Written by: Shayla Joshi
What does being a woman of colour mean to me? It’s a big question- a question of identity, a question of origin, a question of my sense of self. Being a woman of colour can mean so many things to so many different people, but its significance is more than just skin deep to me.
Being a woman of colour means having multiple identities. Born and raised in Ottawa, I am just about as Canadian as it gets. I love skating on the canal, I put maple syrup on just about everything (try it in your salad dressing, I promise it’s amazing), winter is my favourite season, and I say sorry all the time.
However, I also identify with my Indian roots. Pani puri is my favourite food, I talk a lot and very loudly, you will always find me bargaining for a better deal at a market, and I will look for any excuse to wear a saari (even if I complain that it’s itchy).
My reconciliation with my identity has not always been smooth.
I often find myself questioning who I am: “How can I be a woman of colour if I have never even been to India?”, “Can I even associate with my supposed origin if I barely know anything about it?”, “I can’t even speak Gujurati- who am I call myself a woman of colour?”, “I’m too ‘whitewashed’ to be Indian.”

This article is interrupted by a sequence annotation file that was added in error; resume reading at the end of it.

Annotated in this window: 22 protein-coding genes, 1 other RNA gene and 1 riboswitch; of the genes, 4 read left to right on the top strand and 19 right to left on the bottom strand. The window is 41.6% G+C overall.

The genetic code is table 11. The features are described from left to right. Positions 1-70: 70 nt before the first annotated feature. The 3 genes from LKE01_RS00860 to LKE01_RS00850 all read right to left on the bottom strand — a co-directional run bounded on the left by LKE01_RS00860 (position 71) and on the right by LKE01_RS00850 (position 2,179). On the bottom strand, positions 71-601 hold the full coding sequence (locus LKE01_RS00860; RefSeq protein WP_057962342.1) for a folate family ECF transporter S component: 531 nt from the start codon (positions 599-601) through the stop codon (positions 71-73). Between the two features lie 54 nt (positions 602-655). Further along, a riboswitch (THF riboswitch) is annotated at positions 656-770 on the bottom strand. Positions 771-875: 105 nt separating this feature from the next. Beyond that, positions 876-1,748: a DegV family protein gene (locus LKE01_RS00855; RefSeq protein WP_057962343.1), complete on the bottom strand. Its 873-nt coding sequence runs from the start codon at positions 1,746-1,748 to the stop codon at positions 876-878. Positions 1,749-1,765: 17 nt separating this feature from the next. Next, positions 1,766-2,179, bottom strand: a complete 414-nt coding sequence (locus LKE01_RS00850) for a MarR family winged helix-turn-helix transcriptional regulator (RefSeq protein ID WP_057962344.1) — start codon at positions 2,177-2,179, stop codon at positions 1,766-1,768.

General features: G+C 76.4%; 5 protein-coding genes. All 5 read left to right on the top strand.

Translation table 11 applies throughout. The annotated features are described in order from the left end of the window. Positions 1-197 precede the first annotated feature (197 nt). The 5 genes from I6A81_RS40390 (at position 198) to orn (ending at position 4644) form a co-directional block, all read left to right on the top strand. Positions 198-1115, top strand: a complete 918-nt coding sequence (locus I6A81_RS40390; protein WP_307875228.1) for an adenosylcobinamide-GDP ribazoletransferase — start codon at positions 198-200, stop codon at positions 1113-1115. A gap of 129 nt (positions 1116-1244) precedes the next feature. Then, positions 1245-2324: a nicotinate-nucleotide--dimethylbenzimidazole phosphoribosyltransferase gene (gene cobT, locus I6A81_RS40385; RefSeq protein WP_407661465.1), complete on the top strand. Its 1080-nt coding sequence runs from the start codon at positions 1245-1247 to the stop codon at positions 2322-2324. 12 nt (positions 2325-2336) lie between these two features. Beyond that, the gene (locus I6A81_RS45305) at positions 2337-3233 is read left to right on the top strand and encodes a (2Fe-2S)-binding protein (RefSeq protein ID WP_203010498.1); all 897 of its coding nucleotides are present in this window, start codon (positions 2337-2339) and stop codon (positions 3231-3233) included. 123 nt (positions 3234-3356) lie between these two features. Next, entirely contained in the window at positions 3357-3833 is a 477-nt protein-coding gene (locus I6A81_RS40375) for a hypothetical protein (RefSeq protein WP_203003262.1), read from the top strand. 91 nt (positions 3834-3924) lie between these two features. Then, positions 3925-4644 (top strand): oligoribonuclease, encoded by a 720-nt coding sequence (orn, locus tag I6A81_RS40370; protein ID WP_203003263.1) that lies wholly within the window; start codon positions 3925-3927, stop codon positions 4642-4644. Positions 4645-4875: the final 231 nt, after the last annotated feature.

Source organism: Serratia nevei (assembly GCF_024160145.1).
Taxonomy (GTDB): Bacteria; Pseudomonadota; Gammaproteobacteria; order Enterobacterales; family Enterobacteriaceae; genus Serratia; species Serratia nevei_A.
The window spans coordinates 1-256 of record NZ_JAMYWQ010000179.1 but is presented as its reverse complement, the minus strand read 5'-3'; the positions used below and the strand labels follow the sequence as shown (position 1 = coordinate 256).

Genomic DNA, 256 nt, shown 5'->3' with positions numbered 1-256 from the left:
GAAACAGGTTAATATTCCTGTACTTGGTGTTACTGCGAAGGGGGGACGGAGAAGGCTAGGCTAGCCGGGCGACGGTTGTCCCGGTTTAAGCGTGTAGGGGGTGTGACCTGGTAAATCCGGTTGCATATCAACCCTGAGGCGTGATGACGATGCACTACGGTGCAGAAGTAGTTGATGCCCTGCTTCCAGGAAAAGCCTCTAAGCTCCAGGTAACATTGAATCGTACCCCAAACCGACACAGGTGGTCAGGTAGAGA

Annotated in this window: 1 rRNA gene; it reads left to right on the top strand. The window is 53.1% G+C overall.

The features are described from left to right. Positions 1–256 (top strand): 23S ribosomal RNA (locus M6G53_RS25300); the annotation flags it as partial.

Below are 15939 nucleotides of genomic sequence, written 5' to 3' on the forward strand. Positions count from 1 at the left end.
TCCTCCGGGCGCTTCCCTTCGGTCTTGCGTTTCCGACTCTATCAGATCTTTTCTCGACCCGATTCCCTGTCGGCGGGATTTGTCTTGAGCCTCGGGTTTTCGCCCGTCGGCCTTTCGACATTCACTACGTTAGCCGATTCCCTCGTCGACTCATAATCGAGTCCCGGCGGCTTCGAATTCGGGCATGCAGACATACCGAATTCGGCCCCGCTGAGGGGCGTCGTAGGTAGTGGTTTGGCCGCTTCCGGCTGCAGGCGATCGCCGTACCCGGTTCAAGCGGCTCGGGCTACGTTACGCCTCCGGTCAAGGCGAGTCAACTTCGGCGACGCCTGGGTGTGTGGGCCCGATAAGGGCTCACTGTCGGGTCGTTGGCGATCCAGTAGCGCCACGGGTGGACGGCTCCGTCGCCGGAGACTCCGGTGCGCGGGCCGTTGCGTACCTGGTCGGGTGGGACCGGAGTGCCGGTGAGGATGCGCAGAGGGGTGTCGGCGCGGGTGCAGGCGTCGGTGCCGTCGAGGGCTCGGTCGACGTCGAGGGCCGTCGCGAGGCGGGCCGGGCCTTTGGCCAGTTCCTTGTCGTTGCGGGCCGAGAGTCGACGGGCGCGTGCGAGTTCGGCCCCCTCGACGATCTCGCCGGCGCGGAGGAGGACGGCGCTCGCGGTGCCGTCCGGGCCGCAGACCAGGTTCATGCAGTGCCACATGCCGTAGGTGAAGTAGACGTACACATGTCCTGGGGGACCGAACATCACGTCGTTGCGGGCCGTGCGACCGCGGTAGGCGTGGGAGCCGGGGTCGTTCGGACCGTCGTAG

Despite these intrusive thoughts, questioning my identity as a woman of colour seems to have resulted in a sense of belonging. It may have taken me some time to reach this conclusion but, regardless of what “category” I belong to there will always be a group of empowered and fearless women standing behind me. These women understand the experience of intersecting identities and– much like me– these women cannot be categorized. Despite having multiple identities, we still come together as a collective, listening and learning from one another.
Through these women, I have learnt that being a woman of colour is more than cultural belonging. Sure, I can’t speak Gujurati and I’ve never been to India, but I love my culture and I am always looking for ways to learn about it.
I do not fit into any typical categories, and that’s okay. I’m not too ‘whitewashed’ to be Indian and I’m not too Indian to be Canadian. I don’t fit into a typical category: I am a combination of the environment that I was raised in, the people that I have been raised around and my familial roots. I do not identify with one thing; I have a multitude of identities.
A woman of colour is a myriad of things. She may be confused about her identity, wanting to seek a sense of belonging. She may be scared, because the world around her seems to cater to her exact opposite- white and male. But she is also brave for enduring multifaceted discrimination.
From this bravery, she wields power. She is powerful, because she will always belong to a welcoming, empowering collective. And that is what being a woman of colour means to me.